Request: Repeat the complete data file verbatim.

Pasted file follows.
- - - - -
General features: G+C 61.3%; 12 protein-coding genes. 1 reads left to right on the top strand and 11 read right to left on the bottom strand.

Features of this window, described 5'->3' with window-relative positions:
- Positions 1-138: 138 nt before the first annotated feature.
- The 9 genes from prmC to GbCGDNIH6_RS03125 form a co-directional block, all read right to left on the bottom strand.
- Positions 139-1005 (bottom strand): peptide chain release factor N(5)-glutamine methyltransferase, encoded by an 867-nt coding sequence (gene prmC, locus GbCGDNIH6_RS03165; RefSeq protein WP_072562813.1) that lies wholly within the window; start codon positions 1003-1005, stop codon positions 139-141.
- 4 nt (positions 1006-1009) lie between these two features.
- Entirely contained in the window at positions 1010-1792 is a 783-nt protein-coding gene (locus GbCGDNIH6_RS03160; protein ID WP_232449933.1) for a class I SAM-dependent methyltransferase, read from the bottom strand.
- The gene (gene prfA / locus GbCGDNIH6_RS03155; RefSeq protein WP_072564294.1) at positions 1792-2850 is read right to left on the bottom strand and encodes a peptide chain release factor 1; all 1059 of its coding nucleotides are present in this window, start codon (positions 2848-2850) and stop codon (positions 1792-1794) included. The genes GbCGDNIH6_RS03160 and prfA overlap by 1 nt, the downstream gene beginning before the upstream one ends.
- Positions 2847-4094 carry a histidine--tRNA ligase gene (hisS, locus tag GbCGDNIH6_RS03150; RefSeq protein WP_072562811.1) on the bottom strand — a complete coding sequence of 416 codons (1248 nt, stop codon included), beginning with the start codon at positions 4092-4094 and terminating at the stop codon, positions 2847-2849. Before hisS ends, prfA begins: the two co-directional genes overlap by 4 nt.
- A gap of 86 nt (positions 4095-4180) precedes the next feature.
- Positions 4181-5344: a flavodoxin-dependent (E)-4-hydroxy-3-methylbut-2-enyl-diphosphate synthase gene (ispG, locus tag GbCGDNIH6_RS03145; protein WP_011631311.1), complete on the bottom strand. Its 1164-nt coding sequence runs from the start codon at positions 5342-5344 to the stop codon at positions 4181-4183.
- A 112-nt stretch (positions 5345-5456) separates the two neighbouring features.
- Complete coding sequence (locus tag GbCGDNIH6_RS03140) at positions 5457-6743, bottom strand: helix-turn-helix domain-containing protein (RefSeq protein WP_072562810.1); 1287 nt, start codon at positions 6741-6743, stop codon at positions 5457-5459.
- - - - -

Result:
General features: G+C 61.3%; 12 protein-coding genes. 1 reads left to right on the top strand and 11 read right to left on the bottom strand.

Features of this window, described 5'->3' with window-relative positions:
- Positions 1-138: 138 nt before the first annotated feature.
- The 9 genes from prmC to GbCGDNIH6_RS03125 form a co-directional block, all read right to left on the bottom strand.
- Positions 139-1005 (bottom strand): peptide chain release factor N(5)-glutamine methyltransferase, encoded by an 867-nt coding sequence (gene prmC, locus GbCGDNIH6_RS03165; RefSeq protein WP_072562813.1) that lies wholly within the window; start codon positions 1003-1005, stop codon positions 139-141.
- 4 nt (positions 1006-1009) lie between these two features.
- Entirely contained in the window at positions 1010-1792 is a 783-nt protein-coding gene (locus GbCGDNIH6_RS03160; protein ID WP_232449933.1) for a class I SAM-dependent methyltransferase, read from the bottom strand.
- The gene (gene prfA / locus GbCGDNIH6_RS03155; RefSeq protein WP_072564294.1) at positions 1792-2850 is read right to left on the bottom strand and encodes a peptide chain release factor 1; all 1059 of its coding nucleotides are present in this window, start codon (positions 2848-2850) and stop codon (positions 1792-1794) included. The genes GbCGDNIH6_RS03160 and prfA overlap by 1 nt, the downstream gene beginning before the upstream one ends.
- Positions 2847-4094 carry a histidine--tRNA ligase gene (hisS, locus tag GbCGDNIH6_RS03150; RefSeq protein WP_072562811.1) on the bottom strand — a complete coding sequence of 416 codons (1248 nt, stop codon included), beginning with the start codon at positions 4092-4094 and terminating at the stop codon, positions 2847-2849. Before hisS ends, prfA begins: the two co-directional genes overlap by 4 nt.
- A gap of 86 nt (positions 4095-4180) precedes the next feature.
- Positions 4181-5344: a flavodoxin-dependent (E)-4-hydroxy-3-methylbut-2-enyl-diphosphate synthase gene (ispG, locus tag GbCGDNIH6_RS03145; protein WP_011631311.1), complete on the bottom strand. Its 1164-nt coding sequence runs from the start codon at positions 5342-5344 to the stop codon at positions 4181-4183.
- A 112-nt stretch (positions 5345-5456) separates the two neighbouring features.
- Complete coding sequence (locus tag GbCGDNIH6_RS03140) at positions 5457-6743, bottom strand: helix-turn-helix domain-containing protein (RefSeq protein WP_072562810.1); 1287 nt, start codon at positions 6741-6743, stop codon at positions 5457-5459.